Cow slaughtered despite hope of successful BSE treatment: Peter Dunn reports on an organic farmer's anger at the treatment given to his sick pedigree Jersey

DAMSON, the pedigree Jersey whose owner believed she was responding to a radical treatment for BSE, mad cow disease, has been slaughtered.

Mark Purdey, an organic farmer of Elworthy, Somerset, asked for the animal to be put down on Tuesday after its condition had deteriorated. A post mortem examination will now be carried out to establish the cause of Damson's illness.

A week ago Mr Purdey's own vet, Mandy Fraser, injected Damson with oxime, a chemical carried by troops in the Gulf war as an antidote to nerve gas. Within 90 minutes the cow, which had been showing all the disoriented symptoms of BSE, appeared to have made a remarkable recovery.

Mr Purdey believed that visible success of his radical prescription suggested that BSE might be caused by organo-phosphates, chemicals used to combat warble fly in cow hides, and not by contaminated feeds as the Government says.

Last Friday Miss Fraser's senior colleague, Christopher Budge, took over the case and examined Damson in the presence of John Cohen, a government vet.

Over the weekend Damson's condition deteriorated and Mr Purdey asked his vet to continue the oxime injections. His first visitor on Monday was Mr Cohen.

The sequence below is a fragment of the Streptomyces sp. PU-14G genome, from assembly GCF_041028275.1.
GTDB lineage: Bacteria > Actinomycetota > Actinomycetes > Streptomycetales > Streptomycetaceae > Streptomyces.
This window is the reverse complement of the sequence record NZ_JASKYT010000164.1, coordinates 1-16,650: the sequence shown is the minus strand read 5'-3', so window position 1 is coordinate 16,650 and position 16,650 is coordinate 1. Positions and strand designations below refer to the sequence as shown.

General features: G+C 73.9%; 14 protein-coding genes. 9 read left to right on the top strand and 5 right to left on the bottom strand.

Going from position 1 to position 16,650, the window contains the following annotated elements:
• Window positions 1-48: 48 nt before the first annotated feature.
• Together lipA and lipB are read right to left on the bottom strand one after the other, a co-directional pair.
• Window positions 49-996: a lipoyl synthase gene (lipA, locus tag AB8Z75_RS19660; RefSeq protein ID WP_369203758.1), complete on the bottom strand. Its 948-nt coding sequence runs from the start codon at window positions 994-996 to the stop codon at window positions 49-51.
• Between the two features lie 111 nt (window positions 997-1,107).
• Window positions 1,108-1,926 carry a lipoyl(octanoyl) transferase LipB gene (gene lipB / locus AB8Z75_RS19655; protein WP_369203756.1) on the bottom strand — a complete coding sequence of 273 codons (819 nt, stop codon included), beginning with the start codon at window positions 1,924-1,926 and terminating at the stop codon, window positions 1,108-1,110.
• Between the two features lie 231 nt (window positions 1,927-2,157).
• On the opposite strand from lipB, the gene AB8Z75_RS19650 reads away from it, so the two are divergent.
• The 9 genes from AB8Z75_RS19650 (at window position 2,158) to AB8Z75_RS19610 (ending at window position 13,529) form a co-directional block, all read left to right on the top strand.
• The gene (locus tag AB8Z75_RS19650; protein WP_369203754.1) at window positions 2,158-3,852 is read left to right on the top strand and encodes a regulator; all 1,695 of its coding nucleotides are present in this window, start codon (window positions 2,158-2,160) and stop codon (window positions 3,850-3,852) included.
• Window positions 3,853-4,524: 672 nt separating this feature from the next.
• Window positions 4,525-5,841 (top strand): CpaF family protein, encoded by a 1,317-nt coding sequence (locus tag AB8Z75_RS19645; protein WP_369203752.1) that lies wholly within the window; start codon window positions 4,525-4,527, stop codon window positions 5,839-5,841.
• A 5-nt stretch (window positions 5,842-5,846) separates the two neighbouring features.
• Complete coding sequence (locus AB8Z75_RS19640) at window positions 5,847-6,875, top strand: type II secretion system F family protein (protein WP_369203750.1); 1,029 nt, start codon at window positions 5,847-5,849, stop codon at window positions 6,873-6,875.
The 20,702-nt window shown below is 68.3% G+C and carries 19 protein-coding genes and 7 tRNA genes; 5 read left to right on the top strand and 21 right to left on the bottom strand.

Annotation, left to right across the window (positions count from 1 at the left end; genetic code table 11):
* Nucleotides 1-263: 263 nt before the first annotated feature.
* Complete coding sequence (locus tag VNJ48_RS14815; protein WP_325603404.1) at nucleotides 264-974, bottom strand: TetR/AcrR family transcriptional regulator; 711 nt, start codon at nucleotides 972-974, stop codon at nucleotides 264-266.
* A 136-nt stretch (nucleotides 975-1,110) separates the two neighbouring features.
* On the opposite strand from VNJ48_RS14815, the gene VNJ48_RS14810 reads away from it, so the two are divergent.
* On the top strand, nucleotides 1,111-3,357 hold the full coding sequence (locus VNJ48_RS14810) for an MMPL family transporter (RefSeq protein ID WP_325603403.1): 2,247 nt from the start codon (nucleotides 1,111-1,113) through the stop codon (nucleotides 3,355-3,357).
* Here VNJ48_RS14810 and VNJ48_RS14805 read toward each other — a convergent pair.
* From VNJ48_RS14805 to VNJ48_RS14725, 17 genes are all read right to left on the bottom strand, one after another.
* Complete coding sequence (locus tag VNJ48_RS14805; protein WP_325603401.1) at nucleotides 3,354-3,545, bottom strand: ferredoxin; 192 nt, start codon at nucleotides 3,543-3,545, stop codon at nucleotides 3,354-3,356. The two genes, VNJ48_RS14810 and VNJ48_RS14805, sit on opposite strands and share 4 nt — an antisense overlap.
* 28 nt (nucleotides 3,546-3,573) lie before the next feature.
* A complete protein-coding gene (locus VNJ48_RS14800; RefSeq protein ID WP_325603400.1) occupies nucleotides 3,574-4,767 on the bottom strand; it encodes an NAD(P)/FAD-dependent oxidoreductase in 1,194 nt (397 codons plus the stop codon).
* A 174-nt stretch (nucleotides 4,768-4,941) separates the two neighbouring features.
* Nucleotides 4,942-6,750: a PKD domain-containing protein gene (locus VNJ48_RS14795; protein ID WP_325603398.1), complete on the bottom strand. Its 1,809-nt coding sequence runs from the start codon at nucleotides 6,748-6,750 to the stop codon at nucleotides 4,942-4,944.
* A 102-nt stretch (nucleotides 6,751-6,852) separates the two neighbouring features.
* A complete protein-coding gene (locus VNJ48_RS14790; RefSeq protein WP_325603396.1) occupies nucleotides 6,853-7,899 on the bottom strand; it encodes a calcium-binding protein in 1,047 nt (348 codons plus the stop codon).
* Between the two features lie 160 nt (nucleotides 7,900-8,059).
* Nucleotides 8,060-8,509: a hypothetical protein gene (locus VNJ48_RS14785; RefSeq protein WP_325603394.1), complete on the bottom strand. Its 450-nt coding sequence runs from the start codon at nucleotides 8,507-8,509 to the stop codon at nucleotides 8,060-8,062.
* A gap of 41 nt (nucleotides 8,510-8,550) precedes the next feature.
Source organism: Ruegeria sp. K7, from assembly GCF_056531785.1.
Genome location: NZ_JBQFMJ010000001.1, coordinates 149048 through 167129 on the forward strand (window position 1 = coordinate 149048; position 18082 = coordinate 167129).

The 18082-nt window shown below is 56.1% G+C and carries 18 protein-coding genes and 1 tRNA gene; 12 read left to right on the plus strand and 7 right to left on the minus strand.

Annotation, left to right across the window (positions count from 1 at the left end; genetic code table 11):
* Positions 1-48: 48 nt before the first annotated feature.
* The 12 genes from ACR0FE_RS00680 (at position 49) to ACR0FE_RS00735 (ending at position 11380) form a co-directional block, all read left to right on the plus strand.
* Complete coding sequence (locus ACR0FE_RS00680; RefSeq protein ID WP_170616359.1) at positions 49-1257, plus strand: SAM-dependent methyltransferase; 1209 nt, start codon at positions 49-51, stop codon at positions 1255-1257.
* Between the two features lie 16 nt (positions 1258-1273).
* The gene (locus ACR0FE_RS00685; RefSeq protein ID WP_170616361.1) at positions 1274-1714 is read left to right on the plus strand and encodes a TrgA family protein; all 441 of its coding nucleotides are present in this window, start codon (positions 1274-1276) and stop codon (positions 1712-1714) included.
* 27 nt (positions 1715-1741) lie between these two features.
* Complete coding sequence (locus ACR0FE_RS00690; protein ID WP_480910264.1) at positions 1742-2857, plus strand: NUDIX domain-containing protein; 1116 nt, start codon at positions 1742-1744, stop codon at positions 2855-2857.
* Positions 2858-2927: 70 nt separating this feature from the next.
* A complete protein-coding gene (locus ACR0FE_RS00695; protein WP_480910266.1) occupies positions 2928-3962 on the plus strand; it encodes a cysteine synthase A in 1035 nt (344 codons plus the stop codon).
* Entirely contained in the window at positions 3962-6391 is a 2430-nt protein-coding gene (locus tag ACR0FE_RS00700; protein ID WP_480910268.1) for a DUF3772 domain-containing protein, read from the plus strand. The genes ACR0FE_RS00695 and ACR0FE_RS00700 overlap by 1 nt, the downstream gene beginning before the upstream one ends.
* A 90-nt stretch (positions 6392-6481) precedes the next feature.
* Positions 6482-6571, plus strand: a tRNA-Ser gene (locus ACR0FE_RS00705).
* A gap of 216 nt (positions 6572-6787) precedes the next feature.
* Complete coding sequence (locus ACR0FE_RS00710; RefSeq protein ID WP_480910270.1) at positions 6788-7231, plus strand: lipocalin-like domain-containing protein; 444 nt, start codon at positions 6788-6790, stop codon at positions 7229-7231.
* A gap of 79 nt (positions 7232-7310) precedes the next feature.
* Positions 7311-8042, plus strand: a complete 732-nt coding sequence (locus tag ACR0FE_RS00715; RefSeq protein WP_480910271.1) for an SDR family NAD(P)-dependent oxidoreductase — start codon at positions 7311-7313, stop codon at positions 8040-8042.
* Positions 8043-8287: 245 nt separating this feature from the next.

'He told me Miss Fraser wouldn't be dealing with it any more because she was too stressed,' Mr Purdey said yesterday. 'Then he said he'd looked at the cow, in his opinion it had BSE, was a welfare problem and should be put down.

'Half an hour later Christopher Budge arrived and I said 'Let's treat the cow' and he said 'I've got to get on to two experts I know, just so we know we're doing the right thing.' He phoned me at 6pm saying he'd contacted his expert who'd referred him to someone else.

'Next day Damson was down on the ground. I wanted to go to the High Court to force them to continue the treatment. Then Mr Cohen turned up again and I consented to her being put down. I'm just bloody angry about the whole business. Perhaps someone wanted to avoid the embarrassment of the treatment working.'

Mr Cohen declined to discuss his role, but said: 'Some of the impressions in the media have been distinctly misguided.'

Mr Budge said: 'I'd sought further information, with Mr Purdey's agreement, from someone in Cambridge, a man I trust implicitly who's good in this field. I wanted to know more about the pathogenesis on OP poisoning, a second opinion in the best interests of my client and the welfare of the animal.

'I was quite happy to treat the cow. If Mr Purdey's saying I wasn't then there's freedom of speech in this country.'

Jane Holman, of the Ministry of Agriculture, reinforced Mr Budge's denial. 'We took no steps whatsoever to stop the treatment,' she said.

(Photograph omitted)